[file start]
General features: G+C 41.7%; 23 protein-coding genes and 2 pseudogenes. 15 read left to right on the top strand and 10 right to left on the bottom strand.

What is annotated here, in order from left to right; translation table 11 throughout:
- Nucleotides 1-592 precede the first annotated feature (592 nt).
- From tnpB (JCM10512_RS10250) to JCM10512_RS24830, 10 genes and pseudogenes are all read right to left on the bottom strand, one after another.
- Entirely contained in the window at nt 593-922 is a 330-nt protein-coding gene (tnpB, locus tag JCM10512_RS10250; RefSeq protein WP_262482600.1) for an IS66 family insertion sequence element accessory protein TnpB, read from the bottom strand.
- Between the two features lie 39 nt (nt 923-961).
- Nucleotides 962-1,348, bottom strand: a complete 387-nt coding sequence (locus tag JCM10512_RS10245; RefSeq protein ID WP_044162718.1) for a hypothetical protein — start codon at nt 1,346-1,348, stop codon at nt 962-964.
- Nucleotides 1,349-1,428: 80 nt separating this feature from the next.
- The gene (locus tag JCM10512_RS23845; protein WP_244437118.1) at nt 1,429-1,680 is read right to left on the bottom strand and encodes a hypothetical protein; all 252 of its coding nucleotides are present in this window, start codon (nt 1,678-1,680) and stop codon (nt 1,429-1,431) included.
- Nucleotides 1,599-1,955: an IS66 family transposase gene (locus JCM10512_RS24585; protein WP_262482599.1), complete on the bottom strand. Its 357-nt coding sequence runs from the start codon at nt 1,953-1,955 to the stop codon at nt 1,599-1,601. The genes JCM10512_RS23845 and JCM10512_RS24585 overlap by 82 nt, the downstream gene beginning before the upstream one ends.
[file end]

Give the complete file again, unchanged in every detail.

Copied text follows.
General features: G+C 41.7%; 23 protein-coding genes and 2 pseudogenes. 15 read left to right on the top strand and 10 right to left on the bottom strand.

What is annotated here, in order from left to right; translation table 11 throughout:
- Nucleotides 1-592 precede the first annotated feature (592 nt).
- From tnpB (JCM10512_RS10250) to JCM10512_RS24830, 10 genes and pseudogenes are all read right to left on the bottom strand, one after another.
- Entirely contained in the window at nt 593-922 is a 330-nt protein-coding gene (tnpB, locus tag JCM10512_RS10250; RefSeq protein WP_262482600.1) for an IS66 family insertion sequence element accessory protein TnpB, read from the bottom strand.
- Between the two features lie 39 nt (nt 923-961).
- Nucleotides 962-1,348, bottom strand: a complete 387-nt coding sequence (locus tag JCM10512_RS10245; RefSeq protein ID WP_044162718.1) for a hypothetical protein — start codon at nt 1,346-1,348, stop codon at nt 962-964.
- Nucleotides 1,349-1,428: 80 nt separating this feature from the next.
- The gene (locus tag JCM10512_RS23845; protein WP_244437118.1) at nt 1,429-1,680 is read right to left on the bottom strand and encodes a hypothetical protein; all 252 of its coding nucleotides are present in this window, start codon (nt 1,678-1,680) and stop codon (nt 1,429-1,431) included.
- Nucleotides 1,599-1,955: an IS66 family transposase gene (locus JCM10512_RS24585; protein WP_262482599.1), complete on the bottom strand. Its 357-nt coding sequence runs from the start codon at nt 1,953-1,955 to the stop codon at nt 1,599-1,601. The genes JCM10512_RS23845 and JCM10512_RS24585 overlap by 82 nt, the downstream gene beginning before the upstream one ends.